In the brief interview, Patrick sought to draw contrasts with some of the leading candidates, indirectly taking aim at former Vice President Joe Biden, Sen. Elizabeth Warren of Massachusetts and Senator Bernie Sanders of Vermont by echoing critiques of their approaches that other candidates have been voicing for weeks, if not months.
“We seem to be migrating to, on the one camp, sort of nostalgia — let’s just get rid, if you will, of the incumbent president and we can go back to doing what we used to do,” he said, an implicit shot at Biden’s call for a return to normalcy. “Or, it’s our way, our big idea, or no way,” he continued, taking up a criticism that Biden has leveled at Warren in recent days.
“Neither of those, it seems to me, seizes the moment to pull the nation together and bring some humility,” Patrick said.
Later, speaking with reporters at New Hampshire’s State House, he was more direct.
He praised Biden, but said, “the instinct that his campaign seems to have, that if we just get rid of the incumbent we can go back to normal — that misses the moment.”
Patrick said he had had a “hard conversation” the previous evening with Warren, the other front-runner in the race and his longtime ally. He said she was running the “best” and “most disciplined” campaign of all the candidates but predicted she would struggle to get her agenda enacted if elected.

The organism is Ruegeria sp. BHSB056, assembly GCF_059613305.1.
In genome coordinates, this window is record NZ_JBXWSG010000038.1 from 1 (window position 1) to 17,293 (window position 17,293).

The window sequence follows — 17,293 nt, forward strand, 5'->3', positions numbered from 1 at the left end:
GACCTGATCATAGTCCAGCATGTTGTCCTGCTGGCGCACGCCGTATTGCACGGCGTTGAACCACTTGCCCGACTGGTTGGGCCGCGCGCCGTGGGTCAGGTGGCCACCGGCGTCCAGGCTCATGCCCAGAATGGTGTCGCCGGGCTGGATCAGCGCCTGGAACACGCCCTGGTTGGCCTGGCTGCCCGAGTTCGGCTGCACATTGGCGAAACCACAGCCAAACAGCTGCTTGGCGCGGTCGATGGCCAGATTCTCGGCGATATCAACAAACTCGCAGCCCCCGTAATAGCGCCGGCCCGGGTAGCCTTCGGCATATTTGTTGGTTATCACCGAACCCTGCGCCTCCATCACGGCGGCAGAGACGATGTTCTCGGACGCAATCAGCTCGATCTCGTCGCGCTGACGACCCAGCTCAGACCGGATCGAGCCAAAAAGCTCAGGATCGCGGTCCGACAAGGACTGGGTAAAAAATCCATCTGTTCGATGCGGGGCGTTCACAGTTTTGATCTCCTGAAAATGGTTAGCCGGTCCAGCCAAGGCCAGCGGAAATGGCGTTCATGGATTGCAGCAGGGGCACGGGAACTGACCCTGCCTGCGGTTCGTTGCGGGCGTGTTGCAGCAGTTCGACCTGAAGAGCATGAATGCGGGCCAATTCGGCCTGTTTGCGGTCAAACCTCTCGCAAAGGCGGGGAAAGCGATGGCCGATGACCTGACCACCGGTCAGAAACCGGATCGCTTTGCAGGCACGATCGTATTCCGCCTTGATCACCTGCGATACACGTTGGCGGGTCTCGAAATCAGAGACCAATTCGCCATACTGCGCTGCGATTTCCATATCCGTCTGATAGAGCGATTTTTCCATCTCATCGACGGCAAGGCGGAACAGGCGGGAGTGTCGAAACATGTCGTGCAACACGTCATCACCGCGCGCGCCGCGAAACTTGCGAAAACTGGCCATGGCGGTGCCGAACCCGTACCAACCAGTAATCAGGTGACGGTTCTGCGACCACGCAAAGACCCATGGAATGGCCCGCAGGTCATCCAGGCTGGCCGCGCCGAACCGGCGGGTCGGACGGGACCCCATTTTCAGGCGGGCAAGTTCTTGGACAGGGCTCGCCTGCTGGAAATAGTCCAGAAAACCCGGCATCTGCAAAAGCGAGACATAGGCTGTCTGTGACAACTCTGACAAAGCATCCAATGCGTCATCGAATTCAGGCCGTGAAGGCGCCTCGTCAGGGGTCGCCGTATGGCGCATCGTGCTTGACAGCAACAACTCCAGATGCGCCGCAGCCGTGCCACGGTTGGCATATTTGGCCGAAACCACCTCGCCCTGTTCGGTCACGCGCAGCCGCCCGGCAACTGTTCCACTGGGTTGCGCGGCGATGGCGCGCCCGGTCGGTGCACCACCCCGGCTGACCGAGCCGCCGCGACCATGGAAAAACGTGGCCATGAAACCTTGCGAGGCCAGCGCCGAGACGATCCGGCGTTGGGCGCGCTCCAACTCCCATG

“The business of advancing an agenda once elected is a different undertaking,” he said.
Patrick positioned himself as a more formidable version of several candidates who were already in the race, the rightful standard-bearer for the hope and change wing of the Democratic Party and an heir to President Barack Obama’s legacy.
Mayor Pete Buttigieg of South Bend, Indiana, has also cast himself in this mold. Sens. Kamala Harris and Cory Booker, the race’s two other black candidates, “had the right message,” Patrick said. All have struggled to wrest black voters from Biden and only Buttigieg had caught significant traction in Iowa.
“I have a record of delivering,” Patrick said.